We’re currently living in the golden age of duck and goose hunting. Waterfowl hatches have been topping record marks in recent years and 2014 is starting off like those same record years.
Ducks Unlimited has released their breeding grounds surveys, and overall, most of the Prairie Potholes Region is in good, very good or excellent condition – with only a few spots in fair to poor condition.
But breeding-ground conditions are only part of the equation; a lot has to happen and can happen before the fall flight begins. Hens have to lay a clutch of eggs, those chicks need to survive everything from unpredictable weather to predators, and then local conditions play a role in how your area experiences the fall flight. Stay tuned to Outdoor Life magazine, as I’m working on a piece that explains the correlation between early-season estimates and actual harvest stats – and how areas of the country will be affected.
With all that said, the breeding-ground survey does give us a preliminary look at the possibility of what we can expect.
“Abundant precipitation last fall, adequate winter snowfall and a good frost seal across much of the Duck Factory resulted in water refilling wetlands this spring,” said Rick Warhurst, DU senior regional biologist at the Great Plains Regional Office in Bismarck, in a DU press release. “Wetland conditions are good to very good across a large portion of the Prairie Pothole Region and large numbers of waterfowl have settled in the region this spring.”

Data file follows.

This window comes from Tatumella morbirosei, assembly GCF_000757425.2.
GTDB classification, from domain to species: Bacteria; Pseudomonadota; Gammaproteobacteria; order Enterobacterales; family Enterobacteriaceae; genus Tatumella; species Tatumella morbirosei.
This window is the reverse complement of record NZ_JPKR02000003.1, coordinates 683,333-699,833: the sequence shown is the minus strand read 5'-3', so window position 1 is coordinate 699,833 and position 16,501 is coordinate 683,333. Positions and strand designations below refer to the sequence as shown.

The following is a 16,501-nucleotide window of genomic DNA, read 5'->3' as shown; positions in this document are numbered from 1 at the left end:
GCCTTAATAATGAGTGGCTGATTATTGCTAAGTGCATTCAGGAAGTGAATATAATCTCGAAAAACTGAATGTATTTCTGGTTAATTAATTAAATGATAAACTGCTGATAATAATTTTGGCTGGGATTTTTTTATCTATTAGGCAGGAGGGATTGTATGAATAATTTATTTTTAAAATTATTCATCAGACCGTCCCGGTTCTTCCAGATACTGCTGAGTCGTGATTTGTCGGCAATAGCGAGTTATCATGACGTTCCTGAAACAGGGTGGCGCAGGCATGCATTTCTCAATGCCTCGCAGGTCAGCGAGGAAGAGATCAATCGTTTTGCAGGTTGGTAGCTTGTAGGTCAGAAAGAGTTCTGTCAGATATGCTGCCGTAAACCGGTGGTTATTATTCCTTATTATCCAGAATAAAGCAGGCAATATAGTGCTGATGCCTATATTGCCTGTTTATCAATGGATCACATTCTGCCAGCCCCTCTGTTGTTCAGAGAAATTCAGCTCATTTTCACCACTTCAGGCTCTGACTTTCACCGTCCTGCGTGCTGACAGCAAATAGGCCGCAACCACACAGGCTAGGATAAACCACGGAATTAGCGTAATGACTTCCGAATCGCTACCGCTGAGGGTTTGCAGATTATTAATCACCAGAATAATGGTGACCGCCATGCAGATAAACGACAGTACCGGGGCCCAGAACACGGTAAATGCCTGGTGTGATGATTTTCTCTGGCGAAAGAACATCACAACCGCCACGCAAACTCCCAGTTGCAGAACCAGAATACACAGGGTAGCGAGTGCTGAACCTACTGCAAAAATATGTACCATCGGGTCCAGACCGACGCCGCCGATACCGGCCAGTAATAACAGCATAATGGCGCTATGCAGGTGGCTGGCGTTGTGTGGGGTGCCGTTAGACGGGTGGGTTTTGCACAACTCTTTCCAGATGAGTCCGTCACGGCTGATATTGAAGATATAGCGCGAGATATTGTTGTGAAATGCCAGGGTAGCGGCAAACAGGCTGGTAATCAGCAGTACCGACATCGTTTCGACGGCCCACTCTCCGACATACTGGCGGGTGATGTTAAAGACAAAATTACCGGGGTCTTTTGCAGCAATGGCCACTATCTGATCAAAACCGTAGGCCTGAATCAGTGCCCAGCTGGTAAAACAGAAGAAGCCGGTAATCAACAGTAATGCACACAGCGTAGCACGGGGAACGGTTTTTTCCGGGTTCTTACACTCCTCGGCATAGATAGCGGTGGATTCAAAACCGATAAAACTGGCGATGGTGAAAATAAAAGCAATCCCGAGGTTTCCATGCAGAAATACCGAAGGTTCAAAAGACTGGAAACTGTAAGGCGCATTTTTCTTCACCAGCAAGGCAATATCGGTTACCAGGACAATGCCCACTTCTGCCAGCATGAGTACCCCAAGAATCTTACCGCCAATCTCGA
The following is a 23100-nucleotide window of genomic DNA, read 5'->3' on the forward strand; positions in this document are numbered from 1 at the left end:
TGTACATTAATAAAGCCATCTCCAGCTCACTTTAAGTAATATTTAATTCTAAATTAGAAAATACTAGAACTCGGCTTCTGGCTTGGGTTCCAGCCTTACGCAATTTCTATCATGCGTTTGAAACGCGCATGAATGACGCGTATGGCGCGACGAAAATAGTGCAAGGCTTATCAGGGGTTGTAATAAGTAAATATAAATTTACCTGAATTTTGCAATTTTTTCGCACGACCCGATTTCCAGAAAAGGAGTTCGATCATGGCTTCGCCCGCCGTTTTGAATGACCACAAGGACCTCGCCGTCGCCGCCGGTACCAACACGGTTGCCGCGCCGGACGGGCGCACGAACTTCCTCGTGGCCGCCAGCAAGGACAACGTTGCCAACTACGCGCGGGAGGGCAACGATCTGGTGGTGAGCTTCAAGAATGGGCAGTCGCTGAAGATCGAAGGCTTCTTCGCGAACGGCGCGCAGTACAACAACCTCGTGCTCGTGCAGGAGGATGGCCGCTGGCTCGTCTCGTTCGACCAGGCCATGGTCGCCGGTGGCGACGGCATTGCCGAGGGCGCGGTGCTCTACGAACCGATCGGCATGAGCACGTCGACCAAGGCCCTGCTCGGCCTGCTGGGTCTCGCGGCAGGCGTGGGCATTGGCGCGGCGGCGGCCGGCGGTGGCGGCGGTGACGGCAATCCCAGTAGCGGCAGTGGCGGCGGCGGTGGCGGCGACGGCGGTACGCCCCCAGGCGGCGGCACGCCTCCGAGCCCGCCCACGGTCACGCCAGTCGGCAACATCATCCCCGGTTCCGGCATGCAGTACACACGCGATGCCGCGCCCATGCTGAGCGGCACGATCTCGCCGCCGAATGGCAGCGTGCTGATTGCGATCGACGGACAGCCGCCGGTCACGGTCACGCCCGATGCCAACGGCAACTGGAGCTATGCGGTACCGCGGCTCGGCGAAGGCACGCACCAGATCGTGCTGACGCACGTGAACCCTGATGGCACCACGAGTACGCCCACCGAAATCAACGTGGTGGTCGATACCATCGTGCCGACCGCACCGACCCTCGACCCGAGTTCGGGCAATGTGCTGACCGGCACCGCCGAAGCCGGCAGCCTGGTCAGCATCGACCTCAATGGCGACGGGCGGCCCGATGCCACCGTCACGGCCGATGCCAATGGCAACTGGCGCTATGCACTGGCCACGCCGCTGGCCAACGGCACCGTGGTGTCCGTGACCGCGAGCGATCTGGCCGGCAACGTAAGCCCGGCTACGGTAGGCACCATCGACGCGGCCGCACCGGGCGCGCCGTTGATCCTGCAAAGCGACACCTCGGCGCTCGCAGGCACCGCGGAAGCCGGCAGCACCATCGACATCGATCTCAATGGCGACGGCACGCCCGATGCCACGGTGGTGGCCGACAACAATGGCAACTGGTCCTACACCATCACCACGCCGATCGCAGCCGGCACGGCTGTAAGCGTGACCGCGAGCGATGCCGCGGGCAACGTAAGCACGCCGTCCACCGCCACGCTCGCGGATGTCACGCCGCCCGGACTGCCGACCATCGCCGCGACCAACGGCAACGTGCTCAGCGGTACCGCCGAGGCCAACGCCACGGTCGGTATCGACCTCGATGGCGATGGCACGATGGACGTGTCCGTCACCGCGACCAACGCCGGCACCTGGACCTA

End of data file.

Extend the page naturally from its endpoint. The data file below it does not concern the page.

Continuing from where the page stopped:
The region, which extends 300,000 square miles from Iowa to Alberta, produces up to 70 percent of the continent’s waterfowl. The wetlands and grasslands provide safe nesting habitat for many different species of migratory birds. Sustainability of today’s healthy waterfowl populations depends on intact wetlands and secure grassland habitat for nesting in the future.
“DU remains concerned about the effects of wetland drainage, continuing loss of native prairie and loss of Conservation Reserve Program grassland in the PPR,” said Johann Walker, DU director of conservation programs in the Dakotas and Montana.
The PPR’s small, seasonal wetlands are the key to the productivity of this region for breeding ducks, and abundant winter precipitation has set the stage for improved wetland conditions on many key waterfowl breeding areas. These wetlands provide protein-rich invertebrate foods that female ducks depend on to produce a clutch of eggs. Invertebrates are also important to ducklings in their early life stages.
For a more detailed look at the various areas surveyed, check out this page on the Ducks Unlimited website.